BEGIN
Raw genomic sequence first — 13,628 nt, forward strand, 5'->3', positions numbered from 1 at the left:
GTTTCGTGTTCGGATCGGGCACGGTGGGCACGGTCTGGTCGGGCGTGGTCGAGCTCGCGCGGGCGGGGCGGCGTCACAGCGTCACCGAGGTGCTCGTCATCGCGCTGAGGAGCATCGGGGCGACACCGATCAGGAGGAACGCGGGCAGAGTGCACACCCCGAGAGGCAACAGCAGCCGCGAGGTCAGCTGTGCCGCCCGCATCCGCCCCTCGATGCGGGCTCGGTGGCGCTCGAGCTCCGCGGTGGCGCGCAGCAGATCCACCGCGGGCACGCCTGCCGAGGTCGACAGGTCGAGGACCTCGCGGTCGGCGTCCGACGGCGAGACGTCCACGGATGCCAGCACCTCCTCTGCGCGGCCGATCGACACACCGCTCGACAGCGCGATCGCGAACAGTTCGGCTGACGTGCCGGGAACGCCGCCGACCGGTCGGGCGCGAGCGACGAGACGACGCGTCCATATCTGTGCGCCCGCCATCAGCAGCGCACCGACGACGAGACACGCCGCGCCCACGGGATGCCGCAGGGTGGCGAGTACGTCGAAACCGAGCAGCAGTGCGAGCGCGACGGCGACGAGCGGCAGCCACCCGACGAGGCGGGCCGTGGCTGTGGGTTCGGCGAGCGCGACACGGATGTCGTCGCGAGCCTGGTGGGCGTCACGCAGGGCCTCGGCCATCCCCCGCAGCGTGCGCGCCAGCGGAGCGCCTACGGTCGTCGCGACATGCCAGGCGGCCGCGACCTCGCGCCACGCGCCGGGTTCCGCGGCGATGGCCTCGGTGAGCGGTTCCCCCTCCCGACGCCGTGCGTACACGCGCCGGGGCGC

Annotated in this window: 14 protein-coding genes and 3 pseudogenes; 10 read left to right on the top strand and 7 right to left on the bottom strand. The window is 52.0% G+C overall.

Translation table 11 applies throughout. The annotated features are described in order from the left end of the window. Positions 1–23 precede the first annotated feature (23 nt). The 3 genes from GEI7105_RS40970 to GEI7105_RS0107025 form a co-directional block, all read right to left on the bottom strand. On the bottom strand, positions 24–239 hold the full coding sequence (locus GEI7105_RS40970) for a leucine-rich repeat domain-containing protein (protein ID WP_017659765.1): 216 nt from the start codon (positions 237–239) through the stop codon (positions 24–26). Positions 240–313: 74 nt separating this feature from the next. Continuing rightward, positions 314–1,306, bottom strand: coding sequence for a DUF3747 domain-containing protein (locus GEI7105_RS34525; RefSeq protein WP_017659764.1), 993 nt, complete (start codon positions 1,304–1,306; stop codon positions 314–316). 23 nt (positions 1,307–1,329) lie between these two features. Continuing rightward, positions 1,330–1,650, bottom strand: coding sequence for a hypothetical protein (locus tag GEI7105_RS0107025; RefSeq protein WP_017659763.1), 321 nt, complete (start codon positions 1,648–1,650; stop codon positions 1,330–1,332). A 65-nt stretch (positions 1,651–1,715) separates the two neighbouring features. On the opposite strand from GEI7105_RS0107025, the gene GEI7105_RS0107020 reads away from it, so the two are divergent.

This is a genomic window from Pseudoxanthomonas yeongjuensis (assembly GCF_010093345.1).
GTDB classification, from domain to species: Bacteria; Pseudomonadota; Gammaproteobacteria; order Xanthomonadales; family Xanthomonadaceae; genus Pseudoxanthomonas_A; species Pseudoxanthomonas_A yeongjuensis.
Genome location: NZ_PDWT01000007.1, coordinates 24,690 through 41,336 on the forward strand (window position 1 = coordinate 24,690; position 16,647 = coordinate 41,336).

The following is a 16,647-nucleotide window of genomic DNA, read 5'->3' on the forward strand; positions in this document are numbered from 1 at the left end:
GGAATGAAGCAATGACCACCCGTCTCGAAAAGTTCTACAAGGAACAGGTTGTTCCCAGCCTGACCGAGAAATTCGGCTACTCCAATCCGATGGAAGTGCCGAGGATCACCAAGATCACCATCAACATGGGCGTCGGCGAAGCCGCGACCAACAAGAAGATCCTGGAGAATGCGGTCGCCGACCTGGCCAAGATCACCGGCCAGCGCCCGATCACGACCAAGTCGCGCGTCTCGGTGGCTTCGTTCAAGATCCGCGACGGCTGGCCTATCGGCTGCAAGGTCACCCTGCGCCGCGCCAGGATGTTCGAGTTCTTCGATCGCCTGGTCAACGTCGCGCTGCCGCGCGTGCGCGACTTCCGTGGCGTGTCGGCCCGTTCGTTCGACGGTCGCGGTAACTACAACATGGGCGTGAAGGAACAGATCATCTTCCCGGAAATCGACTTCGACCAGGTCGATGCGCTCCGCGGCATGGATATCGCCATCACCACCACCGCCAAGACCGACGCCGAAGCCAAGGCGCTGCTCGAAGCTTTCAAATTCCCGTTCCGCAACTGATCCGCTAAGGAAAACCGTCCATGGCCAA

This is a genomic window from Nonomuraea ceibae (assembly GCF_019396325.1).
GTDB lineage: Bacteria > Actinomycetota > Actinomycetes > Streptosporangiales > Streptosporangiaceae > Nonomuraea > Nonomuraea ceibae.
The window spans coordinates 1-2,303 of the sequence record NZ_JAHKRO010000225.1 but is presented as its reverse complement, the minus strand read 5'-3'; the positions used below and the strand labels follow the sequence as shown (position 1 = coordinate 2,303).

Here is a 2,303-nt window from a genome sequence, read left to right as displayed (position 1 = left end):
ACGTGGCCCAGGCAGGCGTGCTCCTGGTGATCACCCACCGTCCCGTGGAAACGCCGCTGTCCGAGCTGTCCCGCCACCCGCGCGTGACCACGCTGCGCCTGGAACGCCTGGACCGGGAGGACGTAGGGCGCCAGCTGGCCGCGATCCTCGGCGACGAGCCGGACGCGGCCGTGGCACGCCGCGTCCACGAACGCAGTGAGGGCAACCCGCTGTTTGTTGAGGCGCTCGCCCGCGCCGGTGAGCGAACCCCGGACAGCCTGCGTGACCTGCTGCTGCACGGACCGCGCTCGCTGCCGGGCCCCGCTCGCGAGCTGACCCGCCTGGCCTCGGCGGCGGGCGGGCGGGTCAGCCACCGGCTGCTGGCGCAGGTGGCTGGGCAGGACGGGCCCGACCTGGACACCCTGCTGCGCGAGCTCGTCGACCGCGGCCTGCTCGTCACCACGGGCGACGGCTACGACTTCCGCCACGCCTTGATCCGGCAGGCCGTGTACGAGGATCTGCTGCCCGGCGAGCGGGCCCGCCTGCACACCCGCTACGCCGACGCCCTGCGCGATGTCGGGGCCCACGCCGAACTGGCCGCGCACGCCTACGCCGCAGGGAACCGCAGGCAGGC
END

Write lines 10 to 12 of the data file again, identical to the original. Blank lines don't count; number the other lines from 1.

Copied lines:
This is a genomic window from Nonomuraea ceibae (assembly GCF_019396325.1).
GTDB lineage: Bacteria > Actinomycetota > Actinomycetes > Streptosporangiales > Streptosporangiaceae > Nonomuraea > Nonomuraea ceibae.
The window spans coordinates 1-2,303 of the sequence record NZ_JAHKRO010000225.1 but is presented as its reverse complement, the minus strand read 5'-3'; the positions used below and the strand labels follow the sequence as shown (position 1 = coordinate 2,303).